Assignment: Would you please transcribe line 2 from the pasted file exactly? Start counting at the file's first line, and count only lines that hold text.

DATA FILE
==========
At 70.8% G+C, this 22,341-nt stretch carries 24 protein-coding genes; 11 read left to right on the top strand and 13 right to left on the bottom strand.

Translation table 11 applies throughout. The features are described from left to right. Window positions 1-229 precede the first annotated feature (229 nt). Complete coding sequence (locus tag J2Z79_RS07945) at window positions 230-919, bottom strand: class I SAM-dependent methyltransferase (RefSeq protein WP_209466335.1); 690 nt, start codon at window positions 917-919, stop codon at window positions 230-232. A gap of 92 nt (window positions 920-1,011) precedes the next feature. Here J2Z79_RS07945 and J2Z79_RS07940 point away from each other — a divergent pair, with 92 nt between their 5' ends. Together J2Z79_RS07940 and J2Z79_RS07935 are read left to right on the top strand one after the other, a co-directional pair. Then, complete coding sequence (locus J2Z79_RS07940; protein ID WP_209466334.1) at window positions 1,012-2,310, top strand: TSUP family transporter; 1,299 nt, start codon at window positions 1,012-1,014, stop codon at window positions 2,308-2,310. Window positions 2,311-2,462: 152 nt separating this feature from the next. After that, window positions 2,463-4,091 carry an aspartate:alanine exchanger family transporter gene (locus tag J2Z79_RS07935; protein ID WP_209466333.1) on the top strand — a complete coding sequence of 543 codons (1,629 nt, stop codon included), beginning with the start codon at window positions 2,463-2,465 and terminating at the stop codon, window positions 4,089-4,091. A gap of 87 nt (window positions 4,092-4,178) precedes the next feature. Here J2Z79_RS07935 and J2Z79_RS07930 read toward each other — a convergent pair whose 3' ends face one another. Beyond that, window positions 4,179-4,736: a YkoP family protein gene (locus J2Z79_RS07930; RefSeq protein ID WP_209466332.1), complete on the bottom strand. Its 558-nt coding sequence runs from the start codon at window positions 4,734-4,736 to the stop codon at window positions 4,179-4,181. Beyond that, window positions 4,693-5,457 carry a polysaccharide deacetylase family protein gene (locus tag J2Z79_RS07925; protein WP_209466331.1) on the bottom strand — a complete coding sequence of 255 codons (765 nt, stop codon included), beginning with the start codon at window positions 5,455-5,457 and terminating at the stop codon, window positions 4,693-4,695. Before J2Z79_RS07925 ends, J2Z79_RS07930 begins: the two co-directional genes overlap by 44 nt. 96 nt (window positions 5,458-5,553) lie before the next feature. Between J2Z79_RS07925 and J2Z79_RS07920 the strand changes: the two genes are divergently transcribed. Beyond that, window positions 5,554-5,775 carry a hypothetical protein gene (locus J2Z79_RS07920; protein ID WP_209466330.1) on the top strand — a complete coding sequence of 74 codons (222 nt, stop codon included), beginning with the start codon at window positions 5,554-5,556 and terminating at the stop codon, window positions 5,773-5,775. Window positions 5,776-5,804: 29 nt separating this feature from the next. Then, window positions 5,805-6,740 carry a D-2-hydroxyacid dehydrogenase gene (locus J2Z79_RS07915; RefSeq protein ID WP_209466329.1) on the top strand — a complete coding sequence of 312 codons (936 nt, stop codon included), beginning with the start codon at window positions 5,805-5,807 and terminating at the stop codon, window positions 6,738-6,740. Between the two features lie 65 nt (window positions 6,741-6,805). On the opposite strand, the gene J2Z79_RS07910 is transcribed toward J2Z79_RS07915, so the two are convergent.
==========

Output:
Translation table 11 applies throughout. The features are described from left to right. Window positions 1-229 precede the first annotated feature (229 nt). Complete coding sequence (locus tag J2Z79_RS07945) at window positions 230-919, bottom strand: class I SAM-dependent methyltransferase (RefSeq protein WP_209466335.1); 690 nt, start codon at window positions 917-919, stop codon at window positions 230-232. A gap of 92 nt (window positions 920-1,011) precedes the next feature. Here J2Z79_RS07945 and J2Z79_RS07940 point away from each other — a divergent pair, with 92 nt between their 5' ends. Together J2Z79_RS07940 and J2Z79_RS07935 are read left to right on the top strand one after the other, a co-directional pair. Then, complete coding sequence (locus J2Z79_RS07940; protein ID WP_209466334.1) at window positions 1,012-2,310, top strand: TSUP family transporter; 1,299 nt, start codon at window positions 1,012-1,014, stop codon at window positions 2,308-2,310. Window positions 2,311-2,462: 152 nt separating this feature from the next. After that, window positions 2,463-4,091 carry an aspartate:alanine exchanger family transporter gene (locus tag J2Z79_RS07935; protein ID WP_209466333.1) on the top strand — a complete coding sequence of 543 codons (1,629 nt, stop codon included), beginning with the start codon at window positions 2,463-2,465 and terminating at the stop codon, window positions 4,089-4,091. A gap of 87 nt (window positions 4,092-4,178) precedes the next feature. Here J2Z79_RS07935 and J2Z79_RS07930 read toward each other — a convergent pair whose 3' ends face one another. Beyond that, window positions 4,179-4,736: a YkoP family protein gene (locus J2Z79_RS07930; RefSeq protein ID WP_209466332.1), complete on the bottom strand. Its 558-nt coding sequence runs from the start codon at window positions 4,734-4,736 to the stop codon at window positions 4,179-4,181. Beyond that, window positions 4,693-5,457 carry a polysaccharide deacetylase family protein gene (locus tag J2Z79_RS07925; protein WP_209466331.1) on the bottom strand — a complete coding sequence of 255 codons (765 nt, stop codon included), beginning with the start codon at window positions 5,455-5,457 and terminating at the stop codon, window positions 4,693-4,695. Before J2Z79_RS07925 ends, J2Z79_RS07930 begins: the two co-directional genes overlap by 44 nt. 96 nt (window positions 5,458-5,553) lie before the next feature. Between J2Z79_RS07925 and J2Z79_RS07920 the strand changes: the two genes are divergently transcribed. Beyond that, window positions 5,554-5,775 carry a hypothetical protein gene (locus J2Z79_RS07920; protein ID WP_209466330.1) on the top strand — a complete coding sequence of 74 codons (222 nt, stop codon included), beginning with the start codon at window positions 5,554-5,556 and terminating at the stop codon, window positions 5,773-5,775. Window positions 5,776-5,804: 29 nt separating this feature from the next. Then, window positions 5,805-6,740 carry a D-2-hydroxyacid dehydrogenase gene (locus J2Z79_RS07915; RefSeq protein ID WP_209466329.1) on the top strand — a complete coding sequence of 312 codons (936 nt, stop codon included), beginning with the start codon at window positions 5,805-5,807 and terminating at the stop codon, window positions 6,738-6,740. Between the two features lie 65 nt (window positions 6,741-6,805). On the opposite strand, the gene J2Z79_RS07910 is transcribed toward J2Z79_RS07915, so the two are convergent.